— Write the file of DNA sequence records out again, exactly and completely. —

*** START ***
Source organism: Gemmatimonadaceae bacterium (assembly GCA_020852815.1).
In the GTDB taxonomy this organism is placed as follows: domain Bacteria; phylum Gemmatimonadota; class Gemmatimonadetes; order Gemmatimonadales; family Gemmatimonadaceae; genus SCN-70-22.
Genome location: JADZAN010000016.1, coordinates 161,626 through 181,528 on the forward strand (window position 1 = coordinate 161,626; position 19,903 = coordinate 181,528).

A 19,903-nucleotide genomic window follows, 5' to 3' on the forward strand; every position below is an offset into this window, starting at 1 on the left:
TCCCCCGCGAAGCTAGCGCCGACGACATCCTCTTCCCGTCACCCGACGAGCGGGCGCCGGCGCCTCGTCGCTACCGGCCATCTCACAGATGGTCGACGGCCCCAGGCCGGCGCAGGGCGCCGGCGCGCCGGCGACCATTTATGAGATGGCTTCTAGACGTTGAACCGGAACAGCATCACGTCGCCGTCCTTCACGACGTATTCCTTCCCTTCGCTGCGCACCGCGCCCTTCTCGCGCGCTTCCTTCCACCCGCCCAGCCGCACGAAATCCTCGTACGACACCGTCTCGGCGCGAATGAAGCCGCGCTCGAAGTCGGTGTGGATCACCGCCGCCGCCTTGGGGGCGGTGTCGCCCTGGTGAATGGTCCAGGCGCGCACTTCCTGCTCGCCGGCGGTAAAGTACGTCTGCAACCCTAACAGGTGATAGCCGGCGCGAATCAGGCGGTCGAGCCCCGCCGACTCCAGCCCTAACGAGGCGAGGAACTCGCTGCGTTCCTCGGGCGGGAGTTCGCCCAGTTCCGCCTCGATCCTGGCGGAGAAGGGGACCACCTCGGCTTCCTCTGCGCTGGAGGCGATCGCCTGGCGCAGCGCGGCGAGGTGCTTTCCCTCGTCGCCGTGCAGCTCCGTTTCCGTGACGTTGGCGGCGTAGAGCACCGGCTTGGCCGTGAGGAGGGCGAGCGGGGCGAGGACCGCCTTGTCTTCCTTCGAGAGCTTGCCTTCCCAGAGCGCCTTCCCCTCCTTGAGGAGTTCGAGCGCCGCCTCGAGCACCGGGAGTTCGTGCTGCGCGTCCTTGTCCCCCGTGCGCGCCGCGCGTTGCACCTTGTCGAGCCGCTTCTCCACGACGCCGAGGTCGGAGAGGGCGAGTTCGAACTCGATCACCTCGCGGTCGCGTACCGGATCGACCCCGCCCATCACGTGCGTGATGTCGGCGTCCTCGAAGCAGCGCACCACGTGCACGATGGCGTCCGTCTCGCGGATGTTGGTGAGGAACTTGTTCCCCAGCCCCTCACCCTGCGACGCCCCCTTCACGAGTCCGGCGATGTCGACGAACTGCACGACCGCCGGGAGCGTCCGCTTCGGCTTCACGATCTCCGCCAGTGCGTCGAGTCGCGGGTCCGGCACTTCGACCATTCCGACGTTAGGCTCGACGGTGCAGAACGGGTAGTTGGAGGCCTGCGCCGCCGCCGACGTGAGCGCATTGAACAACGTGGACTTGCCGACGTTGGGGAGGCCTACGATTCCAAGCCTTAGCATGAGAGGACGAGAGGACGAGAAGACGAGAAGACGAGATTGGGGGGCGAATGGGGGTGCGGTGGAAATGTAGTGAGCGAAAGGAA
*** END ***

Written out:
Source organism: Gemmatimonadaceae bacterium (assembly GCA_020852815.1).
In the GTDB taxonomy this organism is placed as follows: domain Bacteria; phylum Gemmatimonadota; class Gemmatimonadetes; order Gemmatimonadales; family Gemmatimonadaceae; genus SCN-70-22.
Genome location: JADZAN010000016.1, coordinates 161,626 through 181,528 on the forward strand (window position 1 = coordinate 161,626; position 19,903 = coordinate 181,528).

A 19,903-nucleotide genomic window follows, 5' to 3' on the forward strand; every position below is an offset into this window, starting at 1 on the left:
TCCCCCGCGAAGCTAGCGCCGACGACATCCTCTTCCCGTCACCCGACGAGCGGGCGCCGGCGCCTCGTCGCTACCGGCCATCTCACAGATGGTCGACGGCCCCAGGCCGGCGCAGGGCGCCGGCGCGCCGGCGACCATTTATGAGATGGCTTCTAGACGTTGAACCGGAACAGCATCACGTCGCCGTCCTTCACGACGTATTCCTTCCCTTCGCTGCGCACCGCGCCCTTCTCGCGCGCTTCCTTCCACCCGCCCAGCCGCACGAAATCCTCGTACGACACCGTCTCGGCGCGAATGAAGCCGCGCTCGAAGTCGGTGTGGATCACCGCCGCCGCCTTGGGGGCGGTGTCGCCCTGGTGAATGGTCCAGGCGCGCACTTCCTGCTCGCCGGCGGTAAAGTACGTCTGCAACCCTAACAGGTGATAGCCGGCGCGAATCAGGCGGTCGAGCCCCGCCGACTCCAGCCCTAACGAGGCGAGGAACTCGCTGCGTTCCTCGGGCGGGAGTTCGCCCAGTTCCGCCTCGATCCTGGCGGAGAAGGGGACCACCTCGGCTTCCTCTGCGCTGGAGGCGATCGCCTGGCGCAGCGCGGCGAGGTGCTTTCCCTCGTCGCCGTGCAGCTCCGTTTCCGTGACGTTGGCGGCGTAGAGCACCGGCTTGGCCGTGAGGAGGGCGAGCGGGGCGAGGACCGCCTTGTCTTCCTTCGAGAGCTTGCCTTCCCAGAGCGCCTTCCCCTCCTTGAGGAGTTCGAGCGCCGCCTCGAGCACCGGGAGTTCGTGCTGCGCGTCCTTGTCCCCCGTGCGCGCCGCGCGTTGCACCTTGTCGAGCCGCTTCTCCACGACGCCGAGGTCGGAGAGGGCGAGTTCGAACTCGATCACCTCGCGGTCGCGTACCGGATCGACCCCGCCCATCACGTGCGTGATGTCGGCGTCCTCGAAGCAGCGCACCACGTGCACGATGGCGTCCGTCTCGCGGATGTTGGTGAGGAACTTGTTCCCCAGCCCCTCACCCTGCGACGCCCCCTTCACGAGTCCGGCGATGTCGACGAACTGCACGACCGCCGGGAGCGTCCGCTTCGGCTTCACGATCTCCGCCAGTGCGTCGAGTCGCGGGTCCGGCACTTCGACCATTCCGACGTTAGGCTCGACGGTGCAGAACGGGTAGTTGGAGGCCTGCGCCGCCGCCGACGTGAGCGCATTGAACAACGTGGACTTGCCGACGTTGGGGAGGCCTACGATTCCAAGCCTTAGCATGAGAGGACGAGAGGACGAGAAGACGAGAAGACGAGATTGGGGGGCGAATGGGGGTGCGGTGGAAATGTAGTGAGCGAAAGGAA